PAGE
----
Security firm Symantec has witnessed Flame malware removing itself from infected machines, overwriting the information with random characters to cover its tracks. This process was discovered late last week on Symantec's "honeypot" computers, or machines that are purposely infected with malware for the purpose of monitoring and studying its behavior. Symantec's blog post on the finding says the instigating file is called "browse32.exe" and it uninstalls all traces of the malware — including this file — and replaces it with randomly generated characters, effectively blocking any attempt to investigate its presence. The so-called 'suicide' code was not successful at removing Flame from Symantec's computers, and the company determined that this version of the code was created on May 9th, before information on the malware became public, and was used as recently as two weeks ago.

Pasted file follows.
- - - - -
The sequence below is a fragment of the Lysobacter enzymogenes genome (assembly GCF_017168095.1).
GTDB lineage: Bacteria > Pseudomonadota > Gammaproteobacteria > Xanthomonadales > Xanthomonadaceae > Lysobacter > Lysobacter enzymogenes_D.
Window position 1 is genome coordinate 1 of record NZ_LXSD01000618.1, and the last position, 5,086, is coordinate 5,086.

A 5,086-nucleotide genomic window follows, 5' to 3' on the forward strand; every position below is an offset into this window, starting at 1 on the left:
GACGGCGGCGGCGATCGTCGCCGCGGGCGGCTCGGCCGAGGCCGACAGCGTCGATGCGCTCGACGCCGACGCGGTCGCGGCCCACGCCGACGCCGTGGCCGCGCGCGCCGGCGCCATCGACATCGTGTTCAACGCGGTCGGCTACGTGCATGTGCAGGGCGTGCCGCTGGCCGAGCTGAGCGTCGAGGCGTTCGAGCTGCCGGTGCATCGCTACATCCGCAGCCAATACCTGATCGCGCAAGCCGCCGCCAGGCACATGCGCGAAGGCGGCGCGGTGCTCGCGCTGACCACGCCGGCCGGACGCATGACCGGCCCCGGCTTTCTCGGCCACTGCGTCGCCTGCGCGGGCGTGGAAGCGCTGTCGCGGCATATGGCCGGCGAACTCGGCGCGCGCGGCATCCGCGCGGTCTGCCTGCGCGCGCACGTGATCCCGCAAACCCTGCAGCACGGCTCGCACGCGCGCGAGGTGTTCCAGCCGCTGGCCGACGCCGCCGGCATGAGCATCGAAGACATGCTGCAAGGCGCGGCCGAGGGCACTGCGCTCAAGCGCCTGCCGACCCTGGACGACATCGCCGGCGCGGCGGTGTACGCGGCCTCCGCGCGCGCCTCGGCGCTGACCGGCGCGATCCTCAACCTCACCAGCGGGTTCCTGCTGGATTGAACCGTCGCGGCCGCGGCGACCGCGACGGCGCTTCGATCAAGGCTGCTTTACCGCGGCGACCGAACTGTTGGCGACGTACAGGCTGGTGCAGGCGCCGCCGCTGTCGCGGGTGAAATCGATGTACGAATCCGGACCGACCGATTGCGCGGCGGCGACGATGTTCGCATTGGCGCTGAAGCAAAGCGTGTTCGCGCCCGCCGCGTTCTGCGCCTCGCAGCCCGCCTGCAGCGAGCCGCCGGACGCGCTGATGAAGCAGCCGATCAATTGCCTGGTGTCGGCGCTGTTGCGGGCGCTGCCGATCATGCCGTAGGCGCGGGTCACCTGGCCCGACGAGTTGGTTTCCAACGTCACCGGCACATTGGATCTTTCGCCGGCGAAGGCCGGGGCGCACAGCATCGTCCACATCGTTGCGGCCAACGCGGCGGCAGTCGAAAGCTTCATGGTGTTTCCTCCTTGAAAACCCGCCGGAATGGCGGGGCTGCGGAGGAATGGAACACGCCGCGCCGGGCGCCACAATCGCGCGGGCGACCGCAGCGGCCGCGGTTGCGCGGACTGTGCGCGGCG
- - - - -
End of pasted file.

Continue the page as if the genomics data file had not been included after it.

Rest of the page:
Cryptanalyst Marc Stevens from the Centrum Wiskunde & Informatica (CWI) in Amsterdam analyzed Flame, and confirmed that the malware infects targeted machines by disguising itself as a valid Windows Update. Microsoft released an emergency update last weekend to address the malware, which was using a fraudulent certificate obtained in a cryptographic collision attack. There is no information yet on Flame's origins, but the complexity of the attack and the presence of this 'suicide' code to remove itself from targeted systems suggest that Flame originated from a nation-state rather than a fringe group. The malware is primarily active on systems in the Middle East and North Africa, with the highest concentration of infections found in Iran and Israel.